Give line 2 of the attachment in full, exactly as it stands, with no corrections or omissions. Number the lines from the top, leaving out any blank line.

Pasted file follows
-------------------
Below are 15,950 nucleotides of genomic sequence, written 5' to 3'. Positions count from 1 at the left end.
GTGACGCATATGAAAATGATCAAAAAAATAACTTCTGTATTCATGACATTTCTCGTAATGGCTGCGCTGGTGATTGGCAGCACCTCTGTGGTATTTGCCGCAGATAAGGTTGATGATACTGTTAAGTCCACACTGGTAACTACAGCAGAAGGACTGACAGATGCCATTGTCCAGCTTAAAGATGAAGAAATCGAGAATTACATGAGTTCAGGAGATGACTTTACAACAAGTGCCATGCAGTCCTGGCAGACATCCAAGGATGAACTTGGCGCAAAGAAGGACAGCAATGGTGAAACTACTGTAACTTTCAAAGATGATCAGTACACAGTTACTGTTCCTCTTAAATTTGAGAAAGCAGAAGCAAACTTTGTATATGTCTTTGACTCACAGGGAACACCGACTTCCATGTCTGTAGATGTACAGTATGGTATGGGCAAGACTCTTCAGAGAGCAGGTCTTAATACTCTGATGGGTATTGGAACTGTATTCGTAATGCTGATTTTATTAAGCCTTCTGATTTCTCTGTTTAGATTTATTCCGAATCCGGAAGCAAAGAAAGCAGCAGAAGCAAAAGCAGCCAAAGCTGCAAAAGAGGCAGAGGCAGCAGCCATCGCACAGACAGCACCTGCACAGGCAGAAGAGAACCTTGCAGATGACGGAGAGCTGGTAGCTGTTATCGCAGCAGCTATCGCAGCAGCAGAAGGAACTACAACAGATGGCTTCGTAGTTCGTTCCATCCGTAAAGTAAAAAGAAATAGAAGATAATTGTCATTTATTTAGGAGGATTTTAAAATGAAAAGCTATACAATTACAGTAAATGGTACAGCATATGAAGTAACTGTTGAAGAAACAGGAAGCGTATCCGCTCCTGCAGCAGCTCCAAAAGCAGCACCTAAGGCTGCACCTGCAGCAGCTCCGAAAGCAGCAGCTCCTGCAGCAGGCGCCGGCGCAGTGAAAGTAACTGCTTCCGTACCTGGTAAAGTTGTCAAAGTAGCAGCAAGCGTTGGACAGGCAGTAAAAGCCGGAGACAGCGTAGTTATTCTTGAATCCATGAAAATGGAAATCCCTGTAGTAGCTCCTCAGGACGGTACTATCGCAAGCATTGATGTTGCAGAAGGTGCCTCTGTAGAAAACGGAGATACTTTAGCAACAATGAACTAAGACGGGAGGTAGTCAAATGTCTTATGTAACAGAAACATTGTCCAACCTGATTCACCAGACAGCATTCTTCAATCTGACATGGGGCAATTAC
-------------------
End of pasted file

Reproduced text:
GTGACGCATATGAAAATGATCAAAAAAATAACTTCTGTATTCATGACATTTCTCGTAATGGCTGCGCTGGTGATTGGCAGCACCTCTGTGGTATTTGCCGCAGATAAGGTTGATGATACTGTTAAGTCCACACTGGTAACTACAGCAGAAGGACTGACAGATGCCATTGTCCAGCTTAAAGATGAAGAAATCGAGAATTACATGAGTTCAGGAGATGACTTTACAACAAGTGCCATGCAGTCCTGGCAGACATCCAAGGATGAACTTGGCGCAAAGAAGGACAGCAATGGTGAAACTACTGTAACTTTCAAAGATGATCAGTACACAGTTACTGTTCCTCTTAAATTTGAGAAAGCAGAAGCAAACTTTGTATATGTCTTTGACTCACAGGGAACACCGACTTCCATGTCTGTAGATGTACAGTATGGTATGGGCAAGACTCTTCAGAGAGCAGGTCTTAATACTCTGATGGGTATTGGAACTGTATTCGTAATGCTGATTTTATTAAGCCTTCTGATTTCTCTGTTTAGATTTATTCCGAATCCGGAAGCAAAGAAAGCAGCAGAAGCAAAAGCAGCCAAAGCTGCAAAAGAGGCAGAGGCAGCAGCCATCGCACAGACAGCACCTGCACAGGCAGAAGAGAACCTTGCAGATGACGGAGAGCTGGTAGCTGTTATCGCAGCAGCTATCGCAGCAGCAGAAGGAACTACAACAGATGGCTTCGTAGTTCGTTCCATCCGTAAAGTAAAAAGAAATAGAAGATAATTGTCATTTATTTAGGAGGATTTTAAAATGAAAAGCTATACAATTACAGTAAATGGTACAGCATATGAAGTAACTGTTGAAGAAACAGGAAGCGTATCCGCTCCTGCAGCAGCTCCAAAAGCAGCACCTAAGGCTGCACCTGCAGCAGCTCCGAAAGCAGCAGCTCCTGCAGCAGGCGCCGGCGCAGTGAAAGTAACTGCTTCCGTACCTGGTAAAGTTGTCAAAGTAGCAGCAAGCGTTGGACAGGCAGTAAAAGCCGGAGACAGCGTAGTTATTCTTGAATCCATGAAAATGGAAATCCCTGTAGTAGCTCCTCAGGACGGTACTATCGCAAGCATTGATGTTGCAGAAGGTGCCTCTGTAGAAAACGGAGATACTTTAGCAACAATGAACTAAGACGGGAGGTAGTCAAATGTCTTATGTAACAGAAACATTGTCCAACCTGATTCACCAGACAGCATTCTTCAATCTGACATGGGGCAATTAC